Customers who want to understand the full extent of what Duggal technology can do for them gain that knowledge at the site’s Innovation Lab, one of two operated by the company. Here, in consultation with Duggal imaging experts, they can discuss creative concepts and develop approaches to realizing them.

As formidable as the 23rd Street center is, it’s far from being the largest part of the Duggal Visual Solutions platform. The company, which employs 375 people, operates a total of eight production facilities in Manhattan and Brooklyn. Most of the combined 200,000-sq.-ft. footprint is located in the Brooklyn Navy Yard. 

That industrial enclave is home to a cluster of Duggal sites including Building 25, a 100,000- sq.-ft. manufacturing center that is the first U.S. printing facility to obtain LEED Gold certification from the U.S. Green Building Council. Nearby is the Duggal Greenhouse, an eco-friendly venue for exhibits, events, conferences, and artistic rehearsal.

Note the classical wrought-iron supporting columns: 21st-century digital printing technology in a setting a bit reminiscent of the 19th.

If extra space from one Duggal building could be grafted onto another Duggal building that needed more room, that magic trick would have come in handy at 23rd Street upon the arrival of the new digital press. The HP Indigo 120000 is a B2-format (29" x 20") machine, and B2 equipment isn’t compact—a reality that obliged the facility to dismantle some of its street-facing facade in order to shoehorn the device inside.

After passing through the entrance with barely enough free play to spare, it was set up in a space just off the lobby—the idea being, Lovci says, to situate it as close as possible to visiting customers. Its room adjoins an enclosure where Duggal operates its HP Indigo 5900, a 13" x 19" device that the company transplanted from Brooklyn to Chelsea three years ago.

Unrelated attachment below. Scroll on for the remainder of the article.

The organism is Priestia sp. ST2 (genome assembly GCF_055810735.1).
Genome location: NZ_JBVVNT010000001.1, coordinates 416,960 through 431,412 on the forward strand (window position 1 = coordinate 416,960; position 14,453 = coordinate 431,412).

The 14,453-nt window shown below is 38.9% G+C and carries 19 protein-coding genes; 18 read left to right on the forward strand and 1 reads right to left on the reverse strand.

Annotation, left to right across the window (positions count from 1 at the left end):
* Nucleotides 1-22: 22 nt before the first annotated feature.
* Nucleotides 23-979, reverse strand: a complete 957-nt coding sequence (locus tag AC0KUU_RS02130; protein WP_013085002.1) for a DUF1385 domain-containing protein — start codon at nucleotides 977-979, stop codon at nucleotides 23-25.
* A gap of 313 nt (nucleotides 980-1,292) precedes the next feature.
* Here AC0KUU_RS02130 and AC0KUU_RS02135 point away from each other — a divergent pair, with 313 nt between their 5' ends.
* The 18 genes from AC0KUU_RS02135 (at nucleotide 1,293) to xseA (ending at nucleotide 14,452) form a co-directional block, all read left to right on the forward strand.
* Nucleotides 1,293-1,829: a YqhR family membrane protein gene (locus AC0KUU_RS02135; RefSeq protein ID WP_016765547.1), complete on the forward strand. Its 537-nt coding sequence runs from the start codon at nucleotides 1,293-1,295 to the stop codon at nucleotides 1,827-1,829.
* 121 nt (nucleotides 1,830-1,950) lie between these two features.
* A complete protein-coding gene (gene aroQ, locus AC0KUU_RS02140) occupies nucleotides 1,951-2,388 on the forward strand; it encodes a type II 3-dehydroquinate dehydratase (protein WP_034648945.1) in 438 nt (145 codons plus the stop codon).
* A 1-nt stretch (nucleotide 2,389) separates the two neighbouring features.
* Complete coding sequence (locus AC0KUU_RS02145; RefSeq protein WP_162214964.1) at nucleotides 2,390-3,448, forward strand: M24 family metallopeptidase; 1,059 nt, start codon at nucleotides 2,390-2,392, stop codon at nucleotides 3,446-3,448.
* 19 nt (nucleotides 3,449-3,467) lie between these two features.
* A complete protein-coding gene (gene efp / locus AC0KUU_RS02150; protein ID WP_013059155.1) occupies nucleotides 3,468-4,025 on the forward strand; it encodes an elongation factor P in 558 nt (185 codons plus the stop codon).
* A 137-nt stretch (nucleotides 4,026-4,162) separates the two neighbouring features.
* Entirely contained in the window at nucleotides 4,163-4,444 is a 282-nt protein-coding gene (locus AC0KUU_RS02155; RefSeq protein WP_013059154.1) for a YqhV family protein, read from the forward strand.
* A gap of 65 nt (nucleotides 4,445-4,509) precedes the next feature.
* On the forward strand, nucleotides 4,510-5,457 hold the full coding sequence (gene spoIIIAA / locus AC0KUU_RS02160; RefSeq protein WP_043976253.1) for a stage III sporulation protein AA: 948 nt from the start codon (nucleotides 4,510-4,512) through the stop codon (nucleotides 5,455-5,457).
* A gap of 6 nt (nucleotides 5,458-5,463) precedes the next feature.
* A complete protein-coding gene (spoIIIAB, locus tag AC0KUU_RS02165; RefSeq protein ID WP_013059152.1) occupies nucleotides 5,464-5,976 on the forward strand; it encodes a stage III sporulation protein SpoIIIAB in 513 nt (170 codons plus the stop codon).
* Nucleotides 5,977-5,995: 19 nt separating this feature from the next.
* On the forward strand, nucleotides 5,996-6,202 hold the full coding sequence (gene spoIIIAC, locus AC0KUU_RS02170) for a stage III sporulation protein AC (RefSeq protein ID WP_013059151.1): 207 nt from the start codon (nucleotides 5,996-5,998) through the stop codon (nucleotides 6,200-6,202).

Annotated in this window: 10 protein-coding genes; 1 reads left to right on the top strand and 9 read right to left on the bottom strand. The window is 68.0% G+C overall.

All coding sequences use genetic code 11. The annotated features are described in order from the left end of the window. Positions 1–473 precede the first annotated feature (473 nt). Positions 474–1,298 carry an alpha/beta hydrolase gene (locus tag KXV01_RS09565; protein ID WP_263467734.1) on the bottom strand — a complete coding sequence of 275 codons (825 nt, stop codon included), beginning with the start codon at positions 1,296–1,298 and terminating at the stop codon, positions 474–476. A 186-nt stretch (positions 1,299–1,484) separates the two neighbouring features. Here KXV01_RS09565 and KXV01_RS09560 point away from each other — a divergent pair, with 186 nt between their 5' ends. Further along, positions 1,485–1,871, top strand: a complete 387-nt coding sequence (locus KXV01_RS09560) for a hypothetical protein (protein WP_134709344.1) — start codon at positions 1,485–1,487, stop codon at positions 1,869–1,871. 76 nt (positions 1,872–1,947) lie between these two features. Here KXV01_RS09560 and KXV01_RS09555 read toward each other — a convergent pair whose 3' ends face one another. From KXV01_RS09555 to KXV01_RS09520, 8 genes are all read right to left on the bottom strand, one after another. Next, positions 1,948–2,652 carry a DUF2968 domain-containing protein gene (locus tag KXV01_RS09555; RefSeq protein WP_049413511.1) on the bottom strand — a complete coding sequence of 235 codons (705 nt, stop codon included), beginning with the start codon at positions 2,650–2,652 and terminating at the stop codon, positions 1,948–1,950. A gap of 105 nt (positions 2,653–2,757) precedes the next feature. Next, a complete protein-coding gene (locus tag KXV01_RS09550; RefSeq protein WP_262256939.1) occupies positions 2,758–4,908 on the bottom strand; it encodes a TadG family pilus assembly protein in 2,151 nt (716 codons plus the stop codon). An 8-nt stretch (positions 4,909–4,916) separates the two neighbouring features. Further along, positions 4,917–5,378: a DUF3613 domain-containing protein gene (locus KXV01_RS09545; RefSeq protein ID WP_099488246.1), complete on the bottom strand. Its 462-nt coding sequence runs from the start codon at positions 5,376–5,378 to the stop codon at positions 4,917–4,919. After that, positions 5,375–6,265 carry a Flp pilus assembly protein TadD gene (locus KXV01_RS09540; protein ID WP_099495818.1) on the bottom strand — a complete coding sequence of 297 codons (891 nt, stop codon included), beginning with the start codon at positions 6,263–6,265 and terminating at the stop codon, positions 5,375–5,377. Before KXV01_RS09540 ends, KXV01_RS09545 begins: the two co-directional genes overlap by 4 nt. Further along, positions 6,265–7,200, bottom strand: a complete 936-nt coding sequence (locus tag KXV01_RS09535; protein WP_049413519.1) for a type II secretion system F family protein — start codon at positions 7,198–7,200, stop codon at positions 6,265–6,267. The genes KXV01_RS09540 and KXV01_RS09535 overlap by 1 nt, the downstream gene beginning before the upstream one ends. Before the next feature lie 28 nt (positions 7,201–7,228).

Duggal personnel liked what they saw in the B2 press at last year’s Dscoop and drupa events. After that, adoption was swift. Brian Renaldo, assistant manager for Indigo production and finishing, says that HP technicians completed the installation over four days in mid-October and that live production commenced a week later.

The HP Indigo 12000 represents “the final piece of the Duggal puzzle” in terms of what it adds to the product portfolio, says Demian Cacciolo, who manages prepress and production. He explains that device’s 20" x 29" format, its seven-color inkset, and the breadth of its substrate range make it the digital press Duggal needed for catalogs and other high-quality collateral material in short runs, with or without variable printing.

Those working with the HP Indigo 12000 at Duggal have found that the press can keep up with the strenuous requirements of the production environment it belongs to. It has printed, for example, 1,500-sheet jobs comprising 10 different substrates without jams or interruptions.

The press can match 90% of the Pantone gamut and insure corner-to-corner color consistency and registration accuracy with adjustment on the fly. With its high running speed—up to 4,600 sheets per hour in 3/0 and monochrome modes—it’s suitable for volume production as well as short-run work.


With Duggal’s HP Indigo 12000, from left: Demian Cacciolo, prepress and production; Marc Lovci, vice president business development; Heather Griffin, marketing director; Brian Renaldo, assistant manager, Indigo production and finishing.

The machine has special abilities that impress even the digital imaging experts at Duggal.

One of them, says Cacciolo, is a media fingerprinting technology that lets operators build custom profiles of ink-substrate combinations. The profiles then can be sent, if need be, to other HP Indigo 12000 or 10000 equipment for output. As long as the other press is running the same substrate as the press that was fingerprinted, the color reproduction will be identical on both.

A feature that helps to minimize downtime is a quick-change system for the photo imaging plate—the rewriteable image carrier that transfers printable content to the offset blanket in HP Indigo electrophotographic devices. Automating PIP replacement, says Cacciolo, turns what used to be a 40-minute task on older HP Indigo presses into a five-minute routine on the 12000.

Duggal has developed a solid relationship with HP through its ownership of the Indigo equipment and a number of HP latex wide-format printers. The strength of the relationship was evident when, shortly after the installation of the 12000, a trio of specialists from HP Indigo’s R&D headquarters in Israel made a surprise visit to Chelsea in order to find out whether all was going well. 

The visit was unannounced, but the only surprises, says Lovci, were positive encouraging ones. Baldev Duggal would have been as pleased as the Israelis and his own people by the outcome.